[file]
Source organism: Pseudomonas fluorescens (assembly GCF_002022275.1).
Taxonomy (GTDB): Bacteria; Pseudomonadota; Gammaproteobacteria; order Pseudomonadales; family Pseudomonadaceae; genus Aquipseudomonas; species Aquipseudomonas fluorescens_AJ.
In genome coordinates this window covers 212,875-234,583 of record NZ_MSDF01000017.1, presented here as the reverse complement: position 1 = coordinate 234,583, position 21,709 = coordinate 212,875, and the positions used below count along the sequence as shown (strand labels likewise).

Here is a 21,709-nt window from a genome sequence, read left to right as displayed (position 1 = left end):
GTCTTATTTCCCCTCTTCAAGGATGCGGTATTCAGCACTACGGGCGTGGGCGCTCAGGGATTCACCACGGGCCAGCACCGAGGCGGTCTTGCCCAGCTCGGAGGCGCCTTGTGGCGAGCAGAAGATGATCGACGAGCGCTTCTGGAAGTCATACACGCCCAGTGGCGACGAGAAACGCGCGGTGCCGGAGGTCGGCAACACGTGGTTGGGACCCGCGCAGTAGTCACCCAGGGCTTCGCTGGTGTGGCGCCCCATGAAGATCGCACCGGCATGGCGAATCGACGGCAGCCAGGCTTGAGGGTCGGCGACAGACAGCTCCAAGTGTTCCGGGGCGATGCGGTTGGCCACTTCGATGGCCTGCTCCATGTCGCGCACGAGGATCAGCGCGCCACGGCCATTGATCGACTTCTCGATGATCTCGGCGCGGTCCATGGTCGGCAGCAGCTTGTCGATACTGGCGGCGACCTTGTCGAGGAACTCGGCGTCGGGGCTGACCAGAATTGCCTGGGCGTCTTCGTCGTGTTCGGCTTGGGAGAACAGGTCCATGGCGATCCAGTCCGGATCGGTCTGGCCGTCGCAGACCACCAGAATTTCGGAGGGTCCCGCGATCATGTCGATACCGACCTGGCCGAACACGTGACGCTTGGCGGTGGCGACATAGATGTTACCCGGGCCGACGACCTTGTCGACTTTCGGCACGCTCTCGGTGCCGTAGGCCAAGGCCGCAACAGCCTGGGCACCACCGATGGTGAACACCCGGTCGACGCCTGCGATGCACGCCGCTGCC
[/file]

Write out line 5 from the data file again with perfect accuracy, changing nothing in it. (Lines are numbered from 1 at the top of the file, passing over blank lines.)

GTCTTATTTCCCCTCTTCAAGGATGCGGTATTCAGCACTACGGGCGTGGGCGCTCAGGGATTCACCACGGGCCAGCACCGAGGCGGTCTTGCCCAGCTCGGAGGCGCCTTGTGGCGAGCAGAAGATGATCGACGAGCGCTTCTGGAAGTCATACACGCCCAGTGGCGACGAGAAACGCGCGGTGCCGGAGGTCGGCAACACGTGGTTGGGACCCGCGCAGTAGTCACCCAGGGCTTCGCTGGTGTGGCGCCCCATGAAGATCGCACCGGCATGGCGAATCGACGGCAGCCAGGCTTGAGGGTCGGCGACAGACAGCTCCAAGTGTTCCGGGGCGATGCGGTTGGCCACTTCGATGGCCTGCTCCATGTCGCGCACGAGGATCAGCGCGCCACGGCCATTGATCGACTTCTCGATGATCTCGGCGCGGTCCATGGTCGGCAGCAGCTTGTCGATACTGGCGGCGACCTTGTCGAGGAACTCGGCGTCGGGGCTGACCAGAATTGCCTGGGCGTCTTCGTCGTGTTCGGCTTGGGAGAACAGGTCCATGGCGATCCAGTCCGGATCGGTCTGGCCGTCGCAGACCACCAGAATTTCGGAGGGTCCCGCGATCATGTCGATACCGACCTGGCCGAACACGTGACGCTTGGCGGTGGCGACATAGATGTTACCCGGGCCGACGACCTTGTCGACTTTCGGCACGCTCTCGGTGCCGTAGGCCAAGGCCGCAACAGCCTGGGCACCACCGATGGTGAACACCCGGTCGACGCCTGCGATGCACGCCGCTGCC